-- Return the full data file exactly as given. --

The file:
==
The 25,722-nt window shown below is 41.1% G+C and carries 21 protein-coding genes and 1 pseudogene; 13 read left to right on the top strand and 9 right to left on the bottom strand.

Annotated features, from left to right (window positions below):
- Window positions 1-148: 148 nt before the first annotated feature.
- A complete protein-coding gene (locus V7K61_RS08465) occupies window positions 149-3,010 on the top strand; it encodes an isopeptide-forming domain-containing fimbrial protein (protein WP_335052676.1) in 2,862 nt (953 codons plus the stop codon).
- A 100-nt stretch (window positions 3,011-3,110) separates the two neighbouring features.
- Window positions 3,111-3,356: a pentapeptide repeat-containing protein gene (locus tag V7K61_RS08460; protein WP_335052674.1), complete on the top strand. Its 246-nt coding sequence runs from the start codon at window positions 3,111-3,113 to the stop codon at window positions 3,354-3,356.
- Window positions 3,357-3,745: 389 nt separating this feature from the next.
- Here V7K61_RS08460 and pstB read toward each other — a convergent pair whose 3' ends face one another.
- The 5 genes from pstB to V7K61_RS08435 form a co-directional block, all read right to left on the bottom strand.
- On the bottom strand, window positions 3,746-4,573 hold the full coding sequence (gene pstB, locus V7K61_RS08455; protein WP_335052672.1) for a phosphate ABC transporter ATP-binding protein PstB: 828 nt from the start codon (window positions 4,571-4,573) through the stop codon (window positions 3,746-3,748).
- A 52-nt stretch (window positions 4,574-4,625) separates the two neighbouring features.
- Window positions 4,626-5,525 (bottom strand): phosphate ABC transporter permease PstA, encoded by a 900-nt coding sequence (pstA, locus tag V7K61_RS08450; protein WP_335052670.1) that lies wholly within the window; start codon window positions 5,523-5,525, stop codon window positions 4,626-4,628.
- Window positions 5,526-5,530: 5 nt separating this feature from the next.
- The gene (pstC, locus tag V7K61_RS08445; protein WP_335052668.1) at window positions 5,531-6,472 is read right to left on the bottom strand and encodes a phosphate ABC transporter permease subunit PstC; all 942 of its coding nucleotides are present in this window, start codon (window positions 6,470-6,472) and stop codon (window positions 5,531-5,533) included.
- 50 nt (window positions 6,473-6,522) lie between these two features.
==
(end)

The 25,722-nt window shown below is 41.1% G+C and carries 21 protein-coding genes and 1 pseudogene; 13 read left to right on the top strand and 9 right to left on the bottom strand.

Annotated features, from left to right (window positions below):
- Window positions 1-148: 148 nt before the first annotated feature.
- A complete protein-coding gene (locus V7K61_RS08465) occupies window positions 149-3,010 on the top strand; it encodes an isopeptide-forming domain-containing fimbrial protein (protein WP_335052676.1) in 2,862 nt (953 codons plus the stop codon).
- A 100-nt stretch (window positions 3,011-3,110) separates the two neighbouring features.
- Window positions 3,111-3,356: a pentapeptide repeat-containing protein gene (locus tag V7K61_RS08460; protein WP_335052674.1), complete on the top strand. Its 246-nt coding sequence runs from the start codon at window positions 3,111-3,113 to the stop codon at window positions 3,354-3,356.
- Window positions 3,357-3,745: 389 nt separating this feature from the next.
- Here V7K61_RS08460 and pstB read toward each other — a convergent pair whose 3' ends face one another.
- The 5 genes from pstB to V7K61_RS08435 form a co-directional block, all read right to left on the bottom strand.
- On the bottom strand, window positions 3,746-4,573 hold the full coding sequence (gene pstB, locus V7K61_RS08455; protein WP_335052672.1) for a phosphate ABC transporter ATP-binding protein PstB: 828 nt from the start codon (window positions 4,571-4,573) through the stop codon (window positions 3,746-3,748).
- A 52-nt stretch (window positions 4,574-4,625) separates the two neighbouring features.
- Window positions 4,626-5,525 (bottom strand): phosphate ABC transporter permease PstA, encoded by a 900-nt coding sequence (pstA, locus tag V7K61_RS08450; protein WP_335052670.1) that lies wholly within the window; start codon window positions 5,523-5,525, stop codon window positions 4,626-4,628.
- Window positions 5,526-5,530: 5 nt separating this feature from the next.
- The gene (pstC, locus tag V7K61_RS08445; protein WP_335052668.1) at window positions 5,531-6,472 is read right to left on the bottom strand and encodes a phosphate ABC transporter permease subunit PstC; all 942 of its coding nucleotides are present in this window, start codon (window positions 6,470-6,472) and stop codon (window positions 5,531-5,533) included.
- 50 nt (window positions 6,473-6,522) lie between these two features.